I left the Energy Fair feeling as if I need to re-engage with Changing the World.
It’s not a new feeling for me. It’s been banging around inside since I retired five years ago and am free from the scowls of clients and bosses to do and think whatever I damned well please.
I have friends who are pure activists, despite their jobs. They write letters to congress. They protest. They post outrage on Facebook. But I was never that brave, or pure.
Is my old revolutionary spunk renewable? I have tried a couple times to get involved. I’m not interested in Changing the World on the grand scale. I want things in my sphere of influence. To be a good neighbor and to live local. If we all did that, it would be Changing the World.
- I successfully campaigned for white rice to be replaced with whole grains on hot bar of BloomingFoods, the local coop, citing conflict with its nutritional foods mission.
- Next, I lifted a few fingers on my keyboard and spoke out publically against a proposal to build a trash transfer station in a nearby residential area. The project was finally denied.
- Encouraged, I worked a tiny bit on helping to craft regulations for the historical preservation district forced upon my neighborhood, something clearly out of my area of expertise – my biggest contribution was some light editing and definitions of “should” and “recommend” for the glossary that were not included in the document put out by the committee.
- I tried volunteering at Mother Hubbard’s Cupboard, a food pantry that I adore. A place that teaches gardening and food preservation while they distribute healthy foods. Right up my foodie, gardening alley. But the required recurring shift times interrupted my research and writing schedule. And, because I believe that I am most powerful in what I write – it has priority (how do my activist friends with jobs squeeze in all of their volunteering?)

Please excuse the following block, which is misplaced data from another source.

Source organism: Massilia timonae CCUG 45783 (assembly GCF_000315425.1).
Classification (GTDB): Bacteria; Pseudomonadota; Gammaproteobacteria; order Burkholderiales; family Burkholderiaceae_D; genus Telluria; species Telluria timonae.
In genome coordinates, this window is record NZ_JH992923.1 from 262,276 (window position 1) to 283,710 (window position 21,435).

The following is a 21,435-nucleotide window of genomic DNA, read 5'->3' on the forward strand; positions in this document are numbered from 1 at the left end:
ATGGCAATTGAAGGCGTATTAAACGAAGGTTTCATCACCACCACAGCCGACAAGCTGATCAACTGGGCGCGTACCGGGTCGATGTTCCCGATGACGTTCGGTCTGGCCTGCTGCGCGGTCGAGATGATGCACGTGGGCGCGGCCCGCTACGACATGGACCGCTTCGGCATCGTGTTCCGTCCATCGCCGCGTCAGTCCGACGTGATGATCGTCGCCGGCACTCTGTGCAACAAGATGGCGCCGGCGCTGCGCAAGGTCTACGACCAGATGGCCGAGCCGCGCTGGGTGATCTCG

So I gave it up.
But when I got home from Wisconsin, the next night was a member-owner’s meeting about the financial crisis the BloomingFoods coop is facing. I decided to go, just to listen. The board chair reminded us that Changing the World was the reason the coop was started decades ago. And now, the coop world is changing.
Soon I found myself, Amy Goodman and Connie Borders standing invisibly next to me, speaking out. Pleading for a return to the philosophy of affordable food and a transparency with the comments and feedback of members. Afterwards, I was urged by a neighbor to attend a coop Community Linkage Committee meeting.
I was resistant at first.
It’s the same night as Green Drinks where big issues are brought to the local level and served with cold craft beer. But the next day was studded with conversations about the BloomingFoods situation. Soon I found myself suggesting to others that they attend the coop meeting. And I realized that my thin tie to Changing the World, my philosophy of living locally and being a good neighbor, dictates attendance at the coop meeting.
So I am going.